By Kinsee Morlan / Photo by Paul Body
Sitting in the lotus position in the yoga classroom where he teaches five days a week, Bhava Ram hits his chest surprisingly hard. He's recalling the moment in his life when he turned everything around. The gesture is his way of emphasizing just how intense that one moment really was.
"My little boy was my only connection to the world," Ram says. "He came to me and finally realized something was wrong and said, 'Get up, daddy.' And those three words hit me in a place that I didn't know I had."
Prelude to Peace
Before Bhava Ram was perfecting yoga positions, he was zipping across the globe covering some of the day's biggest events including the Soviet War in Afghanistan. In 1986, Ram was up in the mountains with the Mujahideen freedom fighters and visiting massive refugee camps. His work along the Afghan/Pakistani border eventually earned him the prestigious Alfred I. duPont-Columbia University Award. Ram also covered the struggle against apartheid in South Africa; the drug wars in Columbia, Bolivia and Peru; and the Persian Gulf War; and political turmoil in El Salvador and Nicaragua.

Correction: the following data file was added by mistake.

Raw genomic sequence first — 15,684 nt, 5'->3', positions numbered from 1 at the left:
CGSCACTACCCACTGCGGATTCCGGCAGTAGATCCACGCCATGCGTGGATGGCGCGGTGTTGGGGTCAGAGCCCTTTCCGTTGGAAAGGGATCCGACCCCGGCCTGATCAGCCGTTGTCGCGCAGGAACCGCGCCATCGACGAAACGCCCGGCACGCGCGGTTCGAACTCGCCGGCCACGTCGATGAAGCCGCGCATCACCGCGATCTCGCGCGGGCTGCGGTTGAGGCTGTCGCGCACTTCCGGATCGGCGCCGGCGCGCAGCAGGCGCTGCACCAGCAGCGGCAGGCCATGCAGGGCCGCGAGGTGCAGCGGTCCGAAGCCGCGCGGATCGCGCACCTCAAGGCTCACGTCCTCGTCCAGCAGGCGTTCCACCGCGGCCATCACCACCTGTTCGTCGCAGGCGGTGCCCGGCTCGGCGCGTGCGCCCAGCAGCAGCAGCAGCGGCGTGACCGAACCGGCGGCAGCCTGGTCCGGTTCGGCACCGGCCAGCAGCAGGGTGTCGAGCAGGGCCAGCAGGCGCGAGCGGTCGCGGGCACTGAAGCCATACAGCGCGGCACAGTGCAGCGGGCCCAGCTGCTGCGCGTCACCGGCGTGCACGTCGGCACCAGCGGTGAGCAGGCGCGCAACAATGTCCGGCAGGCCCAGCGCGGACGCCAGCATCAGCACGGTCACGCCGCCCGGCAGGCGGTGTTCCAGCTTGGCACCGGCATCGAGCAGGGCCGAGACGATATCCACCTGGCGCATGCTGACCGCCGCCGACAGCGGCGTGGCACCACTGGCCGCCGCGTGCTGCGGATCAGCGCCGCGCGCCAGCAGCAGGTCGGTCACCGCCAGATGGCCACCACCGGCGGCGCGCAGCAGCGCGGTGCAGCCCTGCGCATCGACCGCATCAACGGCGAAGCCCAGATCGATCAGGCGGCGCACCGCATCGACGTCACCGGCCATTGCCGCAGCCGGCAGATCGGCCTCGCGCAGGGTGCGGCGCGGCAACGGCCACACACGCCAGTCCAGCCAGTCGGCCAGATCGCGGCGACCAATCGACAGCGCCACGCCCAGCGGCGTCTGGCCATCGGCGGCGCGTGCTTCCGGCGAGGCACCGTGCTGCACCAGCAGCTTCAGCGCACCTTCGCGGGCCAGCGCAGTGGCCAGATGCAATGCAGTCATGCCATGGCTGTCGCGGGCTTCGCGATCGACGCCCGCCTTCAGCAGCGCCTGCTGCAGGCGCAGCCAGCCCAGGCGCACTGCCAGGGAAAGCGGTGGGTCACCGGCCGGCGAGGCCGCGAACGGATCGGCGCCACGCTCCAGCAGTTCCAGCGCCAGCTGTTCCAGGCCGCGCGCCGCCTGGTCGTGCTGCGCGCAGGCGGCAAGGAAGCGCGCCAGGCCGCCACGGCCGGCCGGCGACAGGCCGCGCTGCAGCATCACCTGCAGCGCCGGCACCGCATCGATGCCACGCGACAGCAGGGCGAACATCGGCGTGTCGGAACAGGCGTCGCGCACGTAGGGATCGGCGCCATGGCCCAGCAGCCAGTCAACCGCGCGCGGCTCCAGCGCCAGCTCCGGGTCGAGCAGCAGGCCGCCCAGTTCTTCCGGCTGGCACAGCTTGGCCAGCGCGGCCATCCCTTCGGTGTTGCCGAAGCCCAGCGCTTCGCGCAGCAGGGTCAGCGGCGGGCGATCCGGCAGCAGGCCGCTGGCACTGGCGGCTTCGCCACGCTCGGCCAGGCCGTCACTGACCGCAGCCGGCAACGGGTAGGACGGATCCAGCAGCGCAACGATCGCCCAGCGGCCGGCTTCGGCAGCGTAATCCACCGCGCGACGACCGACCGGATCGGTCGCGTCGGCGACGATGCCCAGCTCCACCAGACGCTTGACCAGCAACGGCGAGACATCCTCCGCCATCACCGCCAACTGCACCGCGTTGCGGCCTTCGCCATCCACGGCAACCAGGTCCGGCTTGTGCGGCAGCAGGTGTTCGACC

Ram was formerly known as Brad Willis, an award-winning war correspondent for NBC News. He covered turmoil and political unrest across the globe, stepping into the world's most dangerous moments because he felt hard-hitting journalism was his one true calling. A broken back - an injury he suffered ironically while on vacation - eventually ended his career. Debilitating pain from his untreated spine injury, combined with the loss of his identity as a newsman, led to years of painkillers and alcohol addiction.
"I went into an abyss of darkness and despair," Ram recalls. Years wasted away until hope came with his baby son. The joy was soon overshadowed, however, by a stage-four cancer diagnosis with a grim prognosis. Doctors told Ram that, at best, he only had a few years to live. He was ready to give up, but then his son hit him with those three simple words, "Get up, daddy," and he decided he had to figure out a way to get up and keep fighting.
Thanks to a serendipitous run-in with a now-defunct, holistic healing program at Scripps, Ram's journey became a self-healing quest into yoga, meditation, breath work, affirmations, veganism and dedication, all detailed in his recently released book, Warrior Pose: How Yoga (Literally) Saved My Life. As the title implies, Ram credits his yoga practice for healing his broken back, curing his inoperable cancer, baffling his doctors and ultimately changing his destiny.
"From a war correspondent to a peace correspondent," Ram says with a gentle laugh.